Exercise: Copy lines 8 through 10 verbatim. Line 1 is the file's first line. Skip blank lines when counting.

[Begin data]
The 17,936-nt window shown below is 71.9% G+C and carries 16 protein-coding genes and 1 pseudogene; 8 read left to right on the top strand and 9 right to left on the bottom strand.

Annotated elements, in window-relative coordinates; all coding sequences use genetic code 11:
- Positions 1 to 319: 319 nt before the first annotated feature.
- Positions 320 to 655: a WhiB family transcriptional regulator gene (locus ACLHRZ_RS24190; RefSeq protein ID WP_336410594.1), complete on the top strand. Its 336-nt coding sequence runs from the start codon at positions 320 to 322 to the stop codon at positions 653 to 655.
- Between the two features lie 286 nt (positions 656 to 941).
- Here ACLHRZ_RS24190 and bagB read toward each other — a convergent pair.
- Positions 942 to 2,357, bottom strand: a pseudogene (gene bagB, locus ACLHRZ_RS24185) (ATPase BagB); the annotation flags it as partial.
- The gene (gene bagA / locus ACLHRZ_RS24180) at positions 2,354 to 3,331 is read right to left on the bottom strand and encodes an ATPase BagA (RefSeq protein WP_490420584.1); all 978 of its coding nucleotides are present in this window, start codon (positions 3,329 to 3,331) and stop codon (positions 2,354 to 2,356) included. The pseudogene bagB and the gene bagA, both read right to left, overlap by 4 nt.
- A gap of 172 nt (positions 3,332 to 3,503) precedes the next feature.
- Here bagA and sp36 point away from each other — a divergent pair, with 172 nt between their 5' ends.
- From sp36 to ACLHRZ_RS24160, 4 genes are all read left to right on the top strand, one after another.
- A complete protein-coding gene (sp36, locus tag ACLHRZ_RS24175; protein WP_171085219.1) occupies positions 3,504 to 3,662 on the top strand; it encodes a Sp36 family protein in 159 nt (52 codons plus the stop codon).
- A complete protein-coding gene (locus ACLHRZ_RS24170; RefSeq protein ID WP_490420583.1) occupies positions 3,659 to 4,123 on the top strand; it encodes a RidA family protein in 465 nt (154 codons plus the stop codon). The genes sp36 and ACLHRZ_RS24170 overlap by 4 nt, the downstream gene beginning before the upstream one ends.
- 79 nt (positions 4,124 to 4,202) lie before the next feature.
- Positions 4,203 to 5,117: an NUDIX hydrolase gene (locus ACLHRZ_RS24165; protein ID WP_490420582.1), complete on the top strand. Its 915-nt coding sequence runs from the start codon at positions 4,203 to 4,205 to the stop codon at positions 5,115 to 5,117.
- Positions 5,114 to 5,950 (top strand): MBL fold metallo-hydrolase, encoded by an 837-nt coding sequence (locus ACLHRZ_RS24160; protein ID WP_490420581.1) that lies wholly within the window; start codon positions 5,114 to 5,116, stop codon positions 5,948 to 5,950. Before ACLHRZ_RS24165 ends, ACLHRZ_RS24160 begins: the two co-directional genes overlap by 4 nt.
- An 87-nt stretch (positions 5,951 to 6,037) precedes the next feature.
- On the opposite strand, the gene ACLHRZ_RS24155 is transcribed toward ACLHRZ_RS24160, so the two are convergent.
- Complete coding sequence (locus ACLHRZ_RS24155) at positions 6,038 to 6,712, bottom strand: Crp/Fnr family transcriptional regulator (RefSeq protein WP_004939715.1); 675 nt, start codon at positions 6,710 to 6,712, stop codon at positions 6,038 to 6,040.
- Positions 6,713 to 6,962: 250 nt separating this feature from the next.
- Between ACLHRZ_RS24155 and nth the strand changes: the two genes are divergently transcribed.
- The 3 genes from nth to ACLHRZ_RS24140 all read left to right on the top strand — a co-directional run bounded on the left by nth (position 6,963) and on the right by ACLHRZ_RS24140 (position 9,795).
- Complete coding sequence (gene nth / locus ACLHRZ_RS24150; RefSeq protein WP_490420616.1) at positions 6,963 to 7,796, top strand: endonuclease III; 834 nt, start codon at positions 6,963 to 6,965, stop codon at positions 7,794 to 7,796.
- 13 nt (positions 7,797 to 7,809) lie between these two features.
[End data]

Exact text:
- The gene (gene bagA / locus ACLHRZ_RS24180) at positions 2,354 to 3,331 is read right to left on the bottom strand and encodes an ATPase BagA (RefSeq protein WP_490420584.1); all 978 of its coding nucleotides are present in this window, start codon (positions 3,329 to 3,331) and stop codon (positions 2,354 to 2,356) included. The pseudogene bagB and the gene bagA, both read right to left, overlap by 4 nt.
- A gap of 172 nt (positions 3,332 to 3,503) precedes the next feature.
- Here bagA and sp36 point away from each other — a divergent pair, with 172 nt between their 5' ends.